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Reported Case

Re H (A CHILD) (20 April 2021)

Date: 20/04/2021
Duncan Lewis, Reported Case Solicitors, Re H (A CHILD)

We represent the Respondent Mother (hereinafter, M), in an application for a Child Arrangements Order applied by the Applicant Father (hereinafter, F).

F issued an application in 2017, and in November 2017, introductory contact took place at M’s place, no safeguarding concerns were raised at that stage. On 12 December 2017, a district judge made an order for supervised contact each alternate Saturday afternoon. There was no finding of fact hearing, nor has any complaint been made about the absence of one.

The F followed on by issuing enforcement proceedings. In relation to this application, the court in October 2018 confirmed the order made in December 2017. F also sought a Child Arrangements Order, and at a direction hearing on 27 November 2018, the parties agreed to contact continuing on the same basis and it was recorded that contact had been ‘working reasonably well’.

At a directions hearing on 27 March 2019, M was directed by HHJ Tolson to file a statement by 17 April 2019 detailing her allegations against F. When no statement had been filed by M by 31 July 2029, the judge directed that a statement be prepared by M at court. A statement was prepared with the assistance of her solicitor, and in her statement the allegations of rape, financial and emotional abuse were made. The judge listed the matter for a fact-finding hearing on 17 September 2019.

F continued to have contact with the child in the months leading up to the hearing on alternate Sunday supervised by M.

On 17 September 2019, at the fact finding hearing, the judge found the allegations of rape made by M not proven. The allegations of financial and emotional abuse were not investigated as the judge held ‘no implications for the future child arrangements in the context of the case’.

Following the fact finding hearing, parents agreed that F’s contact should progress to unsupervised contact every other Saturday from 10.00am to 5.00pm, and as from March 2020, an additional Sunday each month.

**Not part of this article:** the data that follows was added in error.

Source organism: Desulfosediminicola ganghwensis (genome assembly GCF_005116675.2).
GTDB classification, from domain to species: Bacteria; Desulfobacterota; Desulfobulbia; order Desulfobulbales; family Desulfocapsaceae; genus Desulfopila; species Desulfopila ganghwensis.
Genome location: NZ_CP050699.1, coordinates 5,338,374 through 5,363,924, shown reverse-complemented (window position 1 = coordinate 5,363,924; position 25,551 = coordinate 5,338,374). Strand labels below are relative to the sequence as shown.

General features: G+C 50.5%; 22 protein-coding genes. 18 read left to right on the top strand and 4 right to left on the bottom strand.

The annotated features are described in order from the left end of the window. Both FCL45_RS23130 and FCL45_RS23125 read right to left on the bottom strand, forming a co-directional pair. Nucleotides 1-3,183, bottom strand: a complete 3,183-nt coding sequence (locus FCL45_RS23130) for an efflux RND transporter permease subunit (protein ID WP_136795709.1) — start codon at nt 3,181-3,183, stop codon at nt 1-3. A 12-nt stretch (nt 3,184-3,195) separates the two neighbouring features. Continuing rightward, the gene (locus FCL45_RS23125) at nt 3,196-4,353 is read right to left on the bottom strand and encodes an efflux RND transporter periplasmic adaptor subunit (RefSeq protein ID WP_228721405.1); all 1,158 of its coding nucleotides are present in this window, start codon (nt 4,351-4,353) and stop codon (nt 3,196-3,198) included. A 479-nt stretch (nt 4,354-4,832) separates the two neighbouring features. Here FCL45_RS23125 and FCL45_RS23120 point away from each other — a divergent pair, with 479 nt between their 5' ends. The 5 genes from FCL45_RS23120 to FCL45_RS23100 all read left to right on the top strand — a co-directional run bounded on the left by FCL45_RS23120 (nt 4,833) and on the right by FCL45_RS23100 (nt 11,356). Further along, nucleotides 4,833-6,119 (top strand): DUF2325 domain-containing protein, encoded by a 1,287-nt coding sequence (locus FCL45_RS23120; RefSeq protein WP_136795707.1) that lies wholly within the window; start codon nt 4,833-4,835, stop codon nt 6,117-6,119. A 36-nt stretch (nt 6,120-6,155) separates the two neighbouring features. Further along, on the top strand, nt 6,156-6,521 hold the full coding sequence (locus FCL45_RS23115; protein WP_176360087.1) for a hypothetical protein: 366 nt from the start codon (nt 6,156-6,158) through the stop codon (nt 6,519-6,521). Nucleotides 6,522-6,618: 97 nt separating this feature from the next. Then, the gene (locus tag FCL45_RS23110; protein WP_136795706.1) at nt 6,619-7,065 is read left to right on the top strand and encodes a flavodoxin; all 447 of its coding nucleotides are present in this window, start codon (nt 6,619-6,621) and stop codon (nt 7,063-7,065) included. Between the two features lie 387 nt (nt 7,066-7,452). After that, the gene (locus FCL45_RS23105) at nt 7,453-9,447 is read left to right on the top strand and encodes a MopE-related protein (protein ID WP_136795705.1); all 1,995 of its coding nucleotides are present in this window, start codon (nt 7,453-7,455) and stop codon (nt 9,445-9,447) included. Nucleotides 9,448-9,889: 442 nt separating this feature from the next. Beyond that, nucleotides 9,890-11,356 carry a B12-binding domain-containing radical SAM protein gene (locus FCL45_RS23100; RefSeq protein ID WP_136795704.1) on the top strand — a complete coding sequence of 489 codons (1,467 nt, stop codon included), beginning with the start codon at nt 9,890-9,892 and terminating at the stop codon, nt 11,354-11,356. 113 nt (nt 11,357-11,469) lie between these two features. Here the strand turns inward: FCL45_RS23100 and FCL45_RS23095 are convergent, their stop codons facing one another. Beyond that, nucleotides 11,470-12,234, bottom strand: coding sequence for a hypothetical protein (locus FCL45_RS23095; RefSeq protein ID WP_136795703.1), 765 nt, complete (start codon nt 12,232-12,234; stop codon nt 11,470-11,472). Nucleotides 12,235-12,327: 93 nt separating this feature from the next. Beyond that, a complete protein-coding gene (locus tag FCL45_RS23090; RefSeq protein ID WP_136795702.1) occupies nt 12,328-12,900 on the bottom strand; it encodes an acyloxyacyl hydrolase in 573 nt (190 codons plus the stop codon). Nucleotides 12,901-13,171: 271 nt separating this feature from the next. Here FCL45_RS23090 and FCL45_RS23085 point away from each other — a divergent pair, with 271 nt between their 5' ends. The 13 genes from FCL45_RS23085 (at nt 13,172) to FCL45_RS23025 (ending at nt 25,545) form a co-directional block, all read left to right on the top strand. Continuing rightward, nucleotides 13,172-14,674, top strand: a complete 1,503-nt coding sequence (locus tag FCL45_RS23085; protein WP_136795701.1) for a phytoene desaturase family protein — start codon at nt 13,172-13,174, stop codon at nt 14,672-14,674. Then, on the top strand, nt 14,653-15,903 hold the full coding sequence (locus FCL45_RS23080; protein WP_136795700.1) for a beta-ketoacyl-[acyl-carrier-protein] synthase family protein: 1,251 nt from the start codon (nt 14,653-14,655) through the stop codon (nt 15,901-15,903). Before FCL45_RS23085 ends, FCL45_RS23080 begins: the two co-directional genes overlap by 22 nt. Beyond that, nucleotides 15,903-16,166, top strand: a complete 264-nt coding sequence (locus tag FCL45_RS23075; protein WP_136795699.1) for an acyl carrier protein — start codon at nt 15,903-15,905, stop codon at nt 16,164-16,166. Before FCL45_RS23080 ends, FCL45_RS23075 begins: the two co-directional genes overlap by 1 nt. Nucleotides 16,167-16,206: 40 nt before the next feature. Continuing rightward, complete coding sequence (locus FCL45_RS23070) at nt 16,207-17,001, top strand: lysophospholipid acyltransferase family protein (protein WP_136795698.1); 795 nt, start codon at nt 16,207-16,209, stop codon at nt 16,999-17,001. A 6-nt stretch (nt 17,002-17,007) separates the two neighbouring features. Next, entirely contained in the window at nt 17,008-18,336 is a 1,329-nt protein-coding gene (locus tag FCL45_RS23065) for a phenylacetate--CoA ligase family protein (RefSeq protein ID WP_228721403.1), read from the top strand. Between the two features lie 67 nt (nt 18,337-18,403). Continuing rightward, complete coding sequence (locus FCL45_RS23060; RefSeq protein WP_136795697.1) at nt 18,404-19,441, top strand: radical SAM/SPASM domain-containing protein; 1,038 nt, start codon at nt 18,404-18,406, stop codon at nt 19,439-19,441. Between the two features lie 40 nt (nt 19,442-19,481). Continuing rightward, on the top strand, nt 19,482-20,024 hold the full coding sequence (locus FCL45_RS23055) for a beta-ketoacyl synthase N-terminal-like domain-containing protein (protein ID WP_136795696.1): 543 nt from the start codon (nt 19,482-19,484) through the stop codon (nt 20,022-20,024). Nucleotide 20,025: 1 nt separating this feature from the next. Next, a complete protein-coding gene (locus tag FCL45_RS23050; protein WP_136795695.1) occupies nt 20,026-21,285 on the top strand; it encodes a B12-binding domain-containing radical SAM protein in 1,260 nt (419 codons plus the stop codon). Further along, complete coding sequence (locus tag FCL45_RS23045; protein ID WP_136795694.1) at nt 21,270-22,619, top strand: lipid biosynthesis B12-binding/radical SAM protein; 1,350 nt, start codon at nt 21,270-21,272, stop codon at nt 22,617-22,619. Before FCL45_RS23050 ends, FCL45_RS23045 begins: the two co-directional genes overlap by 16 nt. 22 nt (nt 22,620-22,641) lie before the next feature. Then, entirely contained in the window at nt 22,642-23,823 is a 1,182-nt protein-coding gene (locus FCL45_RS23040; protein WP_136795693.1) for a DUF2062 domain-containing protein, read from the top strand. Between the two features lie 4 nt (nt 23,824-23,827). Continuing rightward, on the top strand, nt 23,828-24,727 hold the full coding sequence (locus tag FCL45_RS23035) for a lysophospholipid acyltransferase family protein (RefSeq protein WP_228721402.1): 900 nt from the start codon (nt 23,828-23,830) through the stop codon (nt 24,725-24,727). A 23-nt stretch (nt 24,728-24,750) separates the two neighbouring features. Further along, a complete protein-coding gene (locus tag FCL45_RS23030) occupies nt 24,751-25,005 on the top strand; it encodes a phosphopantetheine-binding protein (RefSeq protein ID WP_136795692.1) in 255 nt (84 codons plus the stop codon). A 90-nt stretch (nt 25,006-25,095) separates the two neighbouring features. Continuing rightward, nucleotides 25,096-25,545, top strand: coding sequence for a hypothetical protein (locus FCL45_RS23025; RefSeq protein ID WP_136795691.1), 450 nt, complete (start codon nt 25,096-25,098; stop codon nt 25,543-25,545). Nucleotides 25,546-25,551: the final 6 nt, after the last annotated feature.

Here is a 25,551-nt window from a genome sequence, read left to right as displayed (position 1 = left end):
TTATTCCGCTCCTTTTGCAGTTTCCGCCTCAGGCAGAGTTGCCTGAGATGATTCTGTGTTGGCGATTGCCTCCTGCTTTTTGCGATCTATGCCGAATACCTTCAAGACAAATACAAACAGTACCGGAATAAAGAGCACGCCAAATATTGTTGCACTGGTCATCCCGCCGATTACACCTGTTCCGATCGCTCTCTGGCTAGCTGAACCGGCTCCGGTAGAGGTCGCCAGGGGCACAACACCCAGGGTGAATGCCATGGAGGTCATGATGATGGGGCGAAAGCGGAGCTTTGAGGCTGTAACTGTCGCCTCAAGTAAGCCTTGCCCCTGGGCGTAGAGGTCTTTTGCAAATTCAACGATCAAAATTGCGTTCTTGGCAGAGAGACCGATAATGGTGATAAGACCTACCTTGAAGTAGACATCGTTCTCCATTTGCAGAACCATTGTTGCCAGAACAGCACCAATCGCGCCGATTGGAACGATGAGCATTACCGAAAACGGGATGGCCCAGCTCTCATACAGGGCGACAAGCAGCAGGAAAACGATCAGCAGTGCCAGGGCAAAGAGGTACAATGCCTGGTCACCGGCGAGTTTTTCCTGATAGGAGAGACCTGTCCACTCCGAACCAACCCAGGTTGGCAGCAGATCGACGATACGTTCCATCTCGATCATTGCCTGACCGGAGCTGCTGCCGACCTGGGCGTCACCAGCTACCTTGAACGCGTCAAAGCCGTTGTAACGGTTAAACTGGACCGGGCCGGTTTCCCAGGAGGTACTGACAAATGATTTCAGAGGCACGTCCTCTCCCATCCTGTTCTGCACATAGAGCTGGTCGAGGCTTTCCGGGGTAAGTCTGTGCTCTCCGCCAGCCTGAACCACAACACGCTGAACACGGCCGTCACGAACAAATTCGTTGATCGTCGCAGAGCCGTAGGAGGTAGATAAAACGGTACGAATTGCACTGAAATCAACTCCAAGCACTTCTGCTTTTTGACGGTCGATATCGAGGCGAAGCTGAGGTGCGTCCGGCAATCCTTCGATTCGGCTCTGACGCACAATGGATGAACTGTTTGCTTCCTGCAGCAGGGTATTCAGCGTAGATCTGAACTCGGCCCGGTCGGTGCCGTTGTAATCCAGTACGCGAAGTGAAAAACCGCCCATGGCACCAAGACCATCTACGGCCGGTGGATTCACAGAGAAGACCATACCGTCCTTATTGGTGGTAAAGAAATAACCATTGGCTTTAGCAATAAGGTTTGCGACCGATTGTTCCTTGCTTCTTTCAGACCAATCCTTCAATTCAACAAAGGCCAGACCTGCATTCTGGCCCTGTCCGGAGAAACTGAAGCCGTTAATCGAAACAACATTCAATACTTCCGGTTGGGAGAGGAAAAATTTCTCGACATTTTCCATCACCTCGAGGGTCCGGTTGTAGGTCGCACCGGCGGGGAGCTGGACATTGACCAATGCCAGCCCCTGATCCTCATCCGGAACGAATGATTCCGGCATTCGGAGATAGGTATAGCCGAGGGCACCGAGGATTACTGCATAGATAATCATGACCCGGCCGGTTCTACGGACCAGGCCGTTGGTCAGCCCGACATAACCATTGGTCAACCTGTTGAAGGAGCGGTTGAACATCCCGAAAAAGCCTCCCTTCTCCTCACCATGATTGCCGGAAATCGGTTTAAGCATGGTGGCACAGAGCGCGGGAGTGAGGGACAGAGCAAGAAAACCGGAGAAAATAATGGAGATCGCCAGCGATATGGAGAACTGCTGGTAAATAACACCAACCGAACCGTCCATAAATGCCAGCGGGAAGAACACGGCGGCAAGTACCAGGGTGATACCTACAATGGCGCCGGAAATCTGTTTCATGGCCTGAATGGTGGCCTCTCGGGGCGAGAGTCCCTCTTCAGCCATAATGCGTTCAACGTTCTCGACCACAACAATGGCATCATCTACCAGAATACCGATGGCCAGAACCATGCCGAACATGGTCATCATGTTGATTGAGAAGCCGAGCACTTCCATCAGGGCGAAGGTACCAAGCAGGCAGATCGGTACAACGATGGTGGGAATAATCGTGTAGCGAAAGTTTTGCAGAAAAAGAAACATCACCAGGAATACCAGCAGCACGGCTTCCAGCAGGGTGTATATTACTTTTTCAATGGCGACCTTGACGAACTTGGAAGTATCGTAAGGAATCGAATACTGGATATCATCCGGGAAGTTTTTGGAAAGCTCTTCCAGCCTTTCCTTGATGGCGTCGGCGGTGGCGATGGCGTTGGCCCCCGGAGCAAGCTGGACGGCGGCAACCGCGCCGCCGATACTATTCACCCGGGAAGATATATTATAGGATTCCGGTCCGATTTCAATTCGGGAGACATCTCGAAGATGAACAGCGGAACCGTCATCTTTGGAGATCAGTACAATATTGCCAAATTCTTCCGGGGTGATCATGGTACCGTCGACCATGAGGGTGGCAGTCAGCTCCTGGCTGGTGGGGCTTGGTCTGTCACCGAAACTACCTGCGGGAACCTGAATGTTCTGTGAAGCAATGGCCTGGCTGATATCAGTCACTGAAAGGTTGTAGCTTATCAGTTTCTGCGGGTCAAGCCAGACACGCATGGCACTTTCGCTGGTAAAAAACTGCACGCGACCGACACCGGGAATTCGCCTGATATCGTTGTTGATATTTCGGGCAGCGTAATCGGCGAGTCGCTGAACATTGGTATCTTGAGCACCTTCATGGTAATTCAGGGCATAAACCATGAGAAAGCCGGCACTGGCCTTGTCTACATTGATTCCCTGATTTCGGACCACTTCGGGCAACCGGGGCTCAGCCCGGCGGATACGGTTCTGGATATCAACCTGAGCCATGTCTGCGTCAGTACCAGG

In relation to the judge’s failure to consider all the allegations and his failure to find that M had been raped by F on two occasions, M appealed out of time. M sought rehearing of the allegations of both the rape and controlling and coercive behaviour allegations on the basis that the judge’s judgment was flawed.

M’s application for permission to appeal out of time was allowed, and the appeal hearing was transferred to the Court of Appeal.

The Court of Appeal had to deal with four appeals on the issue of domestic abuse, and heard them together, the Judgment was handed down on 30 March 2021. Court of Appeal considered the issue of domestic abuse and PD12J. It stated that the definition of ‘domestic abuse’ in PD12J fully recognise that coercive and/or controlling behaviour by one party may cause serious emotional and psychological harm to the other members of the family unit, whether or not there has been any actual episode of violence or sexual abuse. A pattern of coercive and/or controlling behaviour can be as abusive as or more abusive than any particular factual incident that might be written down and included in a schedule.
It went to state:

The child can be harmed in any one or a combination of ways for example where the abusive behaviour:


  1. Is directed against, or witnessed by, the child;

  2. Causes the victim of the abuse to be so frightened of provoking an outburst or reaction from the perpetrator that she/he is unable to give priority to the needs of her/his child;

  3. Creates an atmosphere of fear and anxiety in the home which is inimical to the welfare of the child;

  4. Risks inculcating, particularly in boys, a set of values which involve treating women as being inferior to men.


It stated that ‘the court will carefully consider the totality of PD12J, the proper approach to deciding if a fact-finding hearing is necessary is as follows:

  1. The first stage is to consider the nature of the allegations and the extent to which it is likely to be relevant in deciding whether to make a child arrangements order and if so in what terms (PJ12J.5);

  2. In deciding whether to have a finding of fact hearing the could should have in mind its purpose (PD12J.16) which is, in broad terms, to provide a basis of assessment of risk and therefore the impact of the alleged abuse on the child or children;

  3. Careful consideration must be given to PD12J.17 as to whether it is ‘necessary’ to have a finding of fact hearing, including whether there is other evidence which provides a sufficient factual basis to proceed and importantly, the relevance to the issue before the court if the allegations are proved;

  4. Under PD12J.17 (h) the court has to consider whether a separate fact-finding hearing is ‘necessary and proportionate’. The court and the parties should have in mind as part of its analysis both the overriding objective and the President’s Guidance as set out in ‘The Road Ahead’.


The client’s appeal was dismissed for the following reasons:

  1. M personally chose to supervise contact;

  2. There have been a number of investigations and reports conducted since that time;

  3. M herself does not seek to prevent contact taking place as ordered by HHJ Tolson but only, in some unspecified way, to ensure that contact is ‘safe’.

  4. Contact has been taking place since November 2017.




Client was represented by family director Vanket Appalakondiah with counsel Dr Charlotte Proudman, and Amanda Weston QC.



 

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